Almost all kids are familiar with the process of putting a pencil to paper and drawing. But drawing over those pencil lines with glue, or maybe even skipping the pencil altogether, can get really exciting! Glue drawing adds a third dimension to drawing with a pencil.
This project can be easy or intense and can be easily adapted to any age or skill level. The glue is not always predictable. Sometimes surprises happen when the glue is drying. That’s part of the fun. The glue outlines are solid foundation for chalk pastel to come in and make their impression. Interesting results are practically guaranteed.
I did this project with younger elementary age kids. We discuss what a self portrait is and make their own self portraits consisting of very large, simple shapes. The hope is that the kids have shapes large enough that all the details won’t fill in and become solid areas of glue. Sometimes that happens, no matter how we try to prevent it. I try to prepare the kids that glue drawing isn’t a perfect art. Surprises happen and we roll with them.
We worked on black construction paper. When white school glue dries clear it leaves a nice glossy black outline. Any colors that get added with chalk pastels will show up beautifully and the black outline serves to unify the whole thing. But that’s just preference. I have seen glue drawing done on many colors of paper and they are always striking!
I pass out old cardboard for the kids to put under their paper as they work and leave it there while the glue is drying. The glue has a habit of running to the side and could cement itself to the table. (Don’t ask me how I know this!)
Good ‘ole Elmers
Before I pass out bottles of glue I talk about which muscles they will use to control their glue while they are drawing. When a child draws or colors they really only need to move their hand, not their entire arm. When squeezing that glue bottle they will use fine motor skills to squeeze the bottle and large motor skills to keep their arm moving across their paper, following their pencil lines. That is a lot for a kid to think about it! Thanks goodness its fun! Watching that white glue line stretch & wiggle across the paper is good stuff, especially because its something you’re usually not supposed to do!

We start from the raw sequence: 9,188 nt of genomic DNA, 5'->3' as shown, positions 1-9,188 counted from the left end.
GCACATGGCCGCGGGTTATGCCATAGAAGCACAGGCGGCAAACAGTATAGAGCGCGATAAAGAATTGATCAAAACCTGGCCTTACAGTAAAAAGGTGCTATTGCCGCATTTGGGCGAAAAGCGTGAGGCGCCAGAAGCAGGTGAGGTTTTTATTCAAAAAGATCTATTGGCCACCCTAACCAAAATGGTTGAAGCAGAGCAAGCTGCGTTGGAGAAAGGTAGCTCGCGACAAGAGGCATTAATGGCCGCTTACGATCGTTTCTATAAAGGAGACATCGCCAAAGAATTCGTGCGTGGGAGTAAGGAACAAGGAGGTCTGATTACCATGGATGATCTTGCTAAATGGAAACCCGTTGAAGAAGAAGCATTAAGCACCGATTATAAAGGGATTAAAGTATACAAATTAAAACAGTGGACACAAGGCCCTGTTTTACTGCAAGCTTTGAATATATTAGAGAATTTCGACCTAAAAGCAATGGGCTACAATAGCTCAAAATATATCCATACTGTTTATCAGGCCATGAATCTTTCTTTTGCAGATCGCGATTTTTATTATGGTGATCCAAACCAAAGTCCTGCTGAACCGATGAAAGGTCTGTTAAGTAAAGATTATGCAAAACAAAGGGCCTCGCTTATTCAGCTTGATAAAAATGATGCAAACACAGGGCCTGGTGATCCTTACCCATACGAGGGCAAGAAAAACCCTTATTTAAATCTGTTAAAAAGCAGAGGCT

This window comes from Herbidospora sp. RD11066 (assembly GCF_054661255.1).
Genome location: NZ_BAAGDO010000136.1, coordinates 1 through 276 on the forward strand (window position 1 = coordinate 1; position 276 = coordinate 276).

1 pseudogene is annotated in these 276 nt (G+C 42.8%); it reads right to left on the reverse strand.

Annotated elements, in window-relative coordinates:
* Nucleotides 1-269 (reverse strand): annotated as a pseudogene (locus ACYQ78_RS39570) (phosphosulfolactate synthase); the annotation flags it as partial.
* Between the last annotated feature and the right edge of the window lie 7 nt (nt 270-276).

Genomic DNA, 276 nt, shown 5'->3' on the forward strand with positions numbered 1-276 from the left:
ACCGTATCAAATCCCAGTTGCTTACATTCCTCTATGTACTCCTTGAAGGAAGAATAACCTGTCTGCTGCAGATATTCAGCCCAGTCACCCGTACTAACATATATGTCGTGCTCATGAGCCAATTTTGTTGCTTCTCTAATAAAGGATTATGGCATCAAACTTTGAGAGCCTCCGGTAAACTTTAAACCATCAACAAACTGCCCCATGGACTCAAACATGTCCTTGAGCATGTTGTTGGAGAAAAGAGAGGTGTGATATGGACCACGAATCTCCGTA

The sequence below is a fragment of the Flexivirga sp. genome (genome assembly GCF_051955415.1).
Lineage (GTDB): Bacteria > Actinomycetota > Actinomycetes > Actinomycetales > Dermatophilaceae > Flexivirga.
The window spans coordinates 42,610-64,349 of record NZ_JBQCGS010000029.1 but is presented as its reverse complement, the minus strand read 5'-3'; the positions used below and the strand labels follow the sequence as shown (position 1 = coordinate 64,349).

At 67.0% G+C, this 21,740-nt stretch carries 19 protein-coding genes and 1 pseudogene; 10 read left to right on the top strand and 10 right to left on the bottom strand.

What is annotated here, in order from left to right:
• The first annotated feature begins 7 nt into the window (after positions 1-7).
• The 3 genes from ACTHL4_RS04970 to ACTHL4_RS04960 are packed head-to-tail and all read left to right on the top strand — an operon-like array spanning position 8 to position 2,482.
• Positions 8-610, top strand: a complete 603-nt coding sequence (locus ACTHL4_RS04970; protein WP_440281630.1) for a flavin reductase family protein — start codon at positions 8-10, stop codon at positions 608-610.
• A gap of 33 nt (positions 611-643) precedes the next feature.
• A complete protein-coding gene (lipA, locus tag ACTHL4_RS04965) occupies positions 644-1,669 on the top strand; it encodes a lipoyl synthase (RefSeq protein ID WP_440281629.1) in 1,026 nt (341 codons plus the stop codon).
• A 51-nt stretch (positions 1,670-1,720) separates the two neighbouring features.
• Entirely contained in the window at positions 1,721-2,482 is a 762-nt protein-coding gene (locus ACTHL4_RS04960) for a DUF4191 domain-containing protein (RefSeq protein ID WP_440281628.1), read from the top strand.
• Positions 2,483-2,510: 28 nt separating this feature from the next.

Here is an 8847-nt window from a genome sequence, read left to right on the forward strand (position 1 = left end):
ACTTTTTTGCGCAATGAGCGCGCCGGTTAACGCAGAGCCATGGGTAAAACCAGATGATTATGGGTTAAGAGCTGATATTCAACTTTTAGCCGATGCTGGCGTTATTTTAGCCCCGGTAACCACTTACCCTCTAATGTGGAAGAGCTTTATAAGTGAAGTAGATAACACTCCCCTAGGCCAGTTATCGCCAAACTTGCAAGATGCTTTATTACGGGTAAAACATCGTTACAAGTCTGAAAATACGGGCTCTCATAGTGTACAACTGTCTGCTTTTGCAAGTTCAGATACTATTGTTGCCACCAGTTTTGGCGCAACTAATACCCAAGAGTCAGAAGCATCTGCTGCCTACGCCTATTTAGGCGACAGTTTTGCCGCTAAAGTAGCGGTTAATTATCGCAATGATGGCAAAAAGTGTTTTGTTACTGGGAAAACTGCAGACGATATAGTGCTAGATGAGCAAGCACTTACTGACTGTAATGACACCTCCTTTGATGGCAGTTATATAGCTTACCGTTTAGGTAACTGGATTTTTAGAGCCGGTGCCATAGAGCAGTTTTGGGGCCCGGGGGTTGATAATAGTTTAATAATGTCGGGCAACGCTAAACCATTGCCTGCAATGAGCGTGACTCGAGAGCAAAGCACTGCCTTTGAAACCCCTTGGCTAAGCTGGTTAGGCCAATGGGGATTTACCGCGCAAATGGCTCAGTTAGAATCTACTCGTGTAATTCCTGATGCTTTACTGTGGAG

I like to use plain old Elmer’s school glue. When I’m teaching more than a couple of kids its worth it to invest in this gallon size jug. It isn’t that much more than a couple of bottles of glue and it goes way further! Elmer’s School Glue, Washable, 1 gallon.
(Update; I’ve found that using Elmer’s Gel glue makes an even nicer outline when dry. Because it is clear the black paper shows through even better. Either one will work. Use what you have!)
Bring on the color….
By next weeks class the glue is dry, the lines are shiny, and the drawings with glue are ready for color! This part is so fun! For most of these kids this is their first introduction to working with chalk pastel. Chalk pastel is messy (which means extra fun, right?) but its vibrant color is what calls my name!
Creating detail with chalk pastel can be tough, especially for little hands. But saturating a previously outlined area with color can be the perfect place to learn about blending colors and even to touch on the idea of analogous colors. (Colors that are next to each other on the color wheel and blend together easily.)
I used these Mungyo Non Toxic Square Chalk, Soft Pastels. They come in a pack of 64 so there are plenty of great colors to choose from. All those choices allow the kids to have some really sophisticated color combinations without having to work too hard at blending. And with 64 in a package I can get away with only using two packages for my class of 12 kiddos. I encourage kids to fill in all the black paper. The only black left should be the black glue lines.
Glue Drawing Success
Finished products are frame worthy, I think! (But as a teacher and a mom I may be biased!) There is a variety of ages in my class and that is evident in the final results. I love what a sensory experience working with chalk is for any age level. The kids really got into it; using their hands to blend and spread the chalk out.
Glue drawings, it’s not just for portraits…
This same technique can be used on any subject, not just self portraits. Below you see an example of an abstract glue line with the spaces colored in with chalk pastel.
There are two things I love about this method.
Number one is the glue is super fun to apply in this whirly manner. (Whirly manner is a real art technique, right?) Not having a true subject makes messing up that much harder.
Number two is that having many, small closed areas makes a great place to learn to blend colors. Try having students use two analogous colors in each space and practice blending. (Analogous colors?!? If you’re saying
“Huh, what?” check out my color theory printable here!)
Show me what you made today! And if you enjoyed this glue drawing project then please share it on social media! Every single share helps me to bring you more fun projects and free printables!